Grand Summer makes summer one of the weakest seasons of European tourism

BRAZEN, Belgium – Bruges Mayor Dark de Fau was the first to realize that when he quickly crossed the burglane in front of the Gothic Town Hall in early March morning, there was a desperate mistake about European tourism and there was nothing but silence.

“There are always people. Always, ’said De Fau. That morning?

“Nothing. He said that no one in the center of one of the most beautiful cities in Europe is in the big square.

Six months later, as Europe’s worst tourist summer season in history begins to close, COVID-19 will still reveal its polluted grip on the continent.

If anything, the epidemic could intensify in the next few months, with billions of euros across the European Union and government support on the continent and tens of millions of euros in social security measures escalating tensions around the sector.

So far this optic shows that “the revenue loss for hotels, restaurants, tour operators, long-distance train carriers and airlines in the first half of 2020 was about 85-90%,” the bloc’s European Commission executive said. From the shores of Greece to the vast territories of the Tratorius of Rome and the museums of Paris without any land.

And yet, the European Commission told the Associated Press that “bookings for September and October are unusually low,” with Bruges’ capacity at 10%. It is hoped that a brief increase in business in July will be the refuge of something more sustainable. In the summer, however, COVID-19 pollution, new restrictive measures, and regional color codes turned fresh red, causing a disaster on local travel.

This has made the European tourism sector more dependent on hope than anything else. Bruges It was all clear towards the end of the summer, when ordinary wearers of American and Asian tourists mingled with Europeans on the dirt roads under facing houses to increase the number of annual visitors to the city of 110,000 to more than 7 million.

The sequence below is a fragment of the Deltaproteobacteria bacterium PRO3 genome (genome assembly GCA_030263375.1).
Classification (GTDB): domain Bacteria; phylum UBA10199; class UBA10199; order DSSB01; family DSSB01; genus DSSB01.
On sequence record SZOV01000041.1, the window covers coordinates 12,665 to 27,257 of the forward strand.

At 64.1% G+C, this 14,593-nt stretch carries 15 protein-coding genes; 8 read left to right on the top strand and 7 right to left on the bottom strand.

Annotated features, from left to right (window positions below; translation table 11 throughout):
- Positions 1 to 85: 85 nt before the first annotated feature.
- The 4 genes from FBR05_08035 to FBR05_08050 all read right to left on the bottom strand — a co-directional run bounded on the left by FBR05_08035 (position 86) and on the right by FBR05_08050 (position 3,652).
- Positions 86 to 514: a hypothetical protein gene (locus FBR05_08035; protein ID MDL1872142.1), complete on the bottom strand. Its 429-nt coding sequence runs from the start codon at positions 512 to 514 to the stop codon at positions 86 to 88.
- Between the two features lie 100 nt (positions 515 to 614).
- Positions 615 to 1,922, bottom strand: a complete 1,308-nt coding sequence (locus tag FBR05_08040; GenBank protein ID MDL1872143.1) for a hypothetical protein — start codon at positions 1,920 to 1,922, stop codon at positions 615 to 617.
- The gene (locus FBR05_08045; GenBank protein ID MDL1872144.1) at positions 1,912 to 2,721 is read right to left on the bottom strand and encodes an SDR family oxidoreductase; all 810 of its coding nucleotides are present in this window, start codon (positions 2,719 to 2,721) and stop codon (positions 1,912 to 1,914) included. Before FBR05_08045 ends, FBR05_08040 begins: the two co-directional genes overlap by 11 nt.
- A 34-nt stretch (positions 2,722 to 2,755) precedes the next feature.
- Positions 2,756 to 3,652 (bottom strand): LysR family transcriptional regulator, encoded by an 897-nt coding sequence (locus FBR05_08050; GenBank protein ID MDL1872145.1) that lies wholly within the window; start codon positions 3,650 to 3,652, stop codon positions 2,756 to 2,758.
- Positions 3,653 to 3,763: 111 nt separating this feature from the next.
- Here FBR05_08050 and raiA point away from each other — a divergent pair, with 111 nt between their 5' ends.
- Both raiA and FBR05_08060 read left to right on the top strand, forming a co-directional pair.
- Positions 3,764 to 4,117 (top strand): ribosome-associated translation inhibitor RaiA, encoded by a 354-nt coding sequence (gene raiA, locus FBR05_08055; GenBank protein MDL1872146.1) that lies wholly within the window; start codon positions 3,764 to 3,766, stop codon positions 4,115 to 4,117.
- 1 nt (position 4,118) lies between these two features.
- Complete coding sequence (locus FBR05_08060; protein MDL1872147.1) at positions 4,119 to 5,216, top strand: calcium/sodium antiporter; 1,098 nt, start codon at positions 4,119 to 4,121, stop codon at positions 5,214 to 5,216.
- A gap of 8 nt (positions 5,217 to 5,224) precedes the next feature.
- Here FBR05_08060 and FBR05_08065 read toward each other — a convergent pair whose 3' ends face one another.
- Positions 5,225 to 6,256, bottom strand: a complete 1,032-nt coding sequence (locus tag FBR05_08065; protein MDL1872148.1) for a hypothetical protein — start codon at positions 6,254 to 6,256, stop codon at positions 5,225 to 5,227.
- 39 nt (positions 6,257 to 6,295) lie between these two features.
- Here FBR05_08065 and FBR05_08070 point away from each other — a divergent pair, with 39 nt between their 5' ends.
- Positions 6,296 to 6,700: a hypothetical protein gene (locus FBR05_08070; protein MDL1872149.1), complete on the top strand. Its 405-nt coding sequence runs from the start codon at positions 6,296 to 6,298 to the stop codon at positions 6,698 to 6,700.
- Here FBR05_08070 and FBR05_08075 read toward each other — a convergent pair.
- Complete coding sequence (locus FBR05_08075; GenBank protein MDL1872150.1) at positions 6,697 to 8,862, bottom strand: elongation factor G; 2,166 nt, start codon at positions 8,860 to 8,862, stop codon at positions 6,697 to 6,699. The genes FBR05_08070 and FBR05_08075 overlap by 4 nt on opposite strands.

“The swans are within themselves,” Michiel chuckled at Michigalens as he slowed his boat behind the bank of the Swans, failing to go fast over the canals. On a typical day – unlike when it had 114 customers instead of 1200 – tourists ruled the water instead of birds. Now a boat may appear where a single pair was sailing, while usually 40 people fit in one.

Tourists who can survive a few hours wearing a mask have some advantages. In the bruises it extends to the city’s famous museums where the medieval Flemish primitives are central. Instead of other tourists grabbing flashing smartphones, each visitor can now take a few minutes to study in detail our Lady with one of John Van Ike’s most famous photographs, the “Child Jesus, St. George, St. Donna’s and Cannon van der Pawel.”

However, these are all bitter for museum officials. Across Europe, almost all months of this year had to be put off for a few months and its outlook was shameless.

Attendance at Bruges Museums is now down a quarter from 2019. But during the July rally, “we had 50%.”